I am trying to build an expression tree programmatically.

I have in my input, a list of condition classes which have the following form:

public class Filter
    public string field { get; set; }
    public string operator { get; set; }
    public string value { get; set; }

When I build the Expression object I create an Expression for every condition in the following way

foreach ( Filter sf in rules ) {
    Expression ex = sf.ToExpression( query );
    if ( mainExpression == null ) {
        mainExpression = ex;
    else {
        if ( logicalCondition == "AND" ) {
            mainExpression = Expression.And( mainExpression, ex );
        else if ( logicalCondition == "OR" ) {
            mainExpression = Expression.Or( mainExpression, ex );

The Filter.ToExpression() method is implemented like this

public override Expression ToExpression( IQueryable query ) {
    ParameterExpression parameter = Expression.Parameter( query.ElementType, "p" );
    MemberExpression memberAccess = null;
    foreach ( var property in field.Split( '.' ) )
        memberAccess = MemberExpression.Property( memberAccess ?? ( parameter as Expression ), property );
    ConstantExpression filter = Expression.Constant( Convert.ChangeType( value, memberAccess.Type ) );
    WhereOperation condition = (WhereOperation)StringEnum.Parse( typeof( WhereOperation ), operator );
    LambdaExpression lambda = BuildLambdaExpression( memberAccess, filter, parameter, condition, value );
    return lambda;

Everything works when I have a single condition but when I try to combine expressions using one of the And, Or, AndAlso, OrElse static methods I receive an InvalidOperationException that says:

The binary operator Or is not defined for the types 'System.Func2[MyObject,System.Boolean]' and 'System.Func2[MyObject,System.Boolean]'.

I am getting a little bit confused. Can somebody better explain the reasons of the exception and suggest a solution?

Thanks very much!


You're combining a => a == 3 and a => a == 4 into (a => a == 3) || (a => a == 4), but you should instead be trying to make it a => (a == 3 || a == 4). This is not too hard to do manually, but someone has done it for you already. Look for "Combining Expressions".

Edit: as requested, a simple example of how to do this manually.

Edit 2: it uses ExpressionVisitor which is new to .NET 4, but at MSDN you can find a usable implementation for earlier versions. I'm assuming MSDN code doesn't qualify as "third party" for your purposes. You only need to change the protected virtual Expression Visit(Expression exp) method to public. And as Enumerable.Zip is unavailable for you and it isn't necessary, it is gone now.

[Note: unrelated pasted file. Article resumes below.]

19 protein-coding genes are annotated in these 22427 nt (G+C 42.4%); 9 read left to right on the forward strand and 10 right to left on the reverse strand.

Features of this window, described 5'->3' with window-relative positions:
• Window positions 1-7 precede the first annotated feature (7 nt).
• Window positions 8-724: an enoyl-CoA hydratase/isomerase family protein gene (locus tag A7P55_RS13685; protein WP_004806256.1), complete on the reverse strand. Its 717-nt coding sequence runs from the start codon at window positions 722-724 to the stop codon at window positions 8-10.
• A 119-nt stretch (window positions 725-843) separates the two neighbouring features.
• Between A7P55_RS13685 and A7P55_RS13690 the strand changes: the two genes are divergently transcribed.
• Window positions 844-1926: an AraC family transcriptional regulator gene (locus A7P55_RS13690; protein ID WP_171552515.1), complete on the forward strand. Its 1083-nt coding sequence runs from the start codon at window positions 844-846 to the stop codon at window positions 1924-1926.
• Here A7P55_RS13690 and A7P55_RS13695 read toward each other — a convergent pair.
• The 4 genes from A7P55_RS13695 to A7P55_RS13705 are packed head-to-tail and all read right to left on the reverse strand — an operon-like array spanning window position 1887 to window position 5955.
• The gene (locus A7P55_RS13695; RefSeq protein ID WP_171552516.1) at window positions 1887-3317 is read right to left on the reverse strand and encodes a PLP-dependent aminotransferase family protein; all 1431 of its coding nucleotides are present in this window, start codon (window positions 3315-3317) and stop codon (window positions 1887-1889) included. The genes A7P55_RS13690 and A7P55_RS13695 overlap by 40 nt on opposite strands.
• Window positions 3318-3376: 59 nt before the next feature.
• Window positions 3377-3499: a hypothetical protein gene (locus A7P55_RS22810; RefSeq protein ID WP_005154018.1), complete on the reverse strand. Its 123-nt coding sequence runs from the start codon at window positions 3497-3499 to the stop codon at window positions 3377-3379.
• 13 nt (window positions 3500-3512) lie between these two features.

using System;
using System.Collections.Generic;
using System.Diagnostics;
using System.Linq;
using System.Linq.Expressions;

namespace DemoApp
    <include ExpressionVisitor definition here for .NET 3.5>

    public class ExpressionParameterReplacer : ExpressionVisitor
        public ExpressionParameterReplacer(IList<ParameterExpression> fromParameters, IList<ParameterExpression> toParameters)
            ParameterReplacements = new Dictionary<ParameterExpression, ParameterExpression>();
            for (int i = 0; i != fromParameters.Count && i != toParameters.Count; i++)
                ParameterReplacements.Add(fromParameters[i], toParameters[i]);
        private IDictionary<ParameterExpression, ParameterExpression> ParameterReplacements
        protected override Expression VisitParameter(ParameterExpression node)
            ParameterExpression replacement;
            if (ParameterReplacements.TryGetValue(node, out replacement))
                node = replacement;
            return base.VisitParameter(node);

    class Program
        static void Main(string[] args)
            Expression<Func<int, bool>> exprA = a => a == 3;
            Expression<Func<int, bool>> exprB = b => b == 4;
            Expression<Func<int, bool>> exprC =
                Expression.Lambda<Func<int, bool>>(
                        new ExpressionParameterReplacer(exprB.Parameters, exprA.Parameters).Visit(exprB.Body)),
            Func<int, bool> funcA = exprA.Compile();
            Func<int, bool> funcB = exprB.Compile();
            Func<int, bool> funcC = exprC.Compile();
            Debug.Assert(funcA(3) && !funcA(4) && !funcA(5));
            Debug.Assert(!funcB(3) && funcB(4) && !funcB(5));
            Debug.Assert(funcC(3) && funcC(4) && !funcC(5));
  • Hi, thanks for your answer. I can't use third party code to solve this problem. Can you please better explain which would be' the way for doing it manually? Thanks again!
    – Lorenzo
    Feb 10 '12 at 17:55
  • @Lorenzo Sure, I've added a program based on the two expressions I used as an example.
    – user743382
    Feb 10 '12 at 18:10
  • Hi, I have tried to implement your solution. I did understand that the ExpressionVisitor comes from the LinqKit sources and I have been able to see how it works. The question now is: where the Zip method of IEnumerable<ParameterExpression> comes from? I am using .NET 3.5 and I am not able to find that method :(
    – Lorenzo
    Feb 11 '12 at 13:57
  • @Lorenzo Ah, I was using .NET 4, which comes with both the ExpressionVisitor class and the Enumerable.Zip extension method. I'll see if I can get something working for 3.5 too, but that'll be a bit more complicated.
    – user743382
    Feb 11 '12 at 14:01
  • @Lorenzo As it turns out, MS has posted a functional ExpressionVisitor on MSDN, so I tested to see whether it works (it does) and made a mention of it. And Enumerable.Zip isn't really necessary, so I dropped it and added a simple for loop in its place.
    – user743382
    Feb 11 '12 at 14:22

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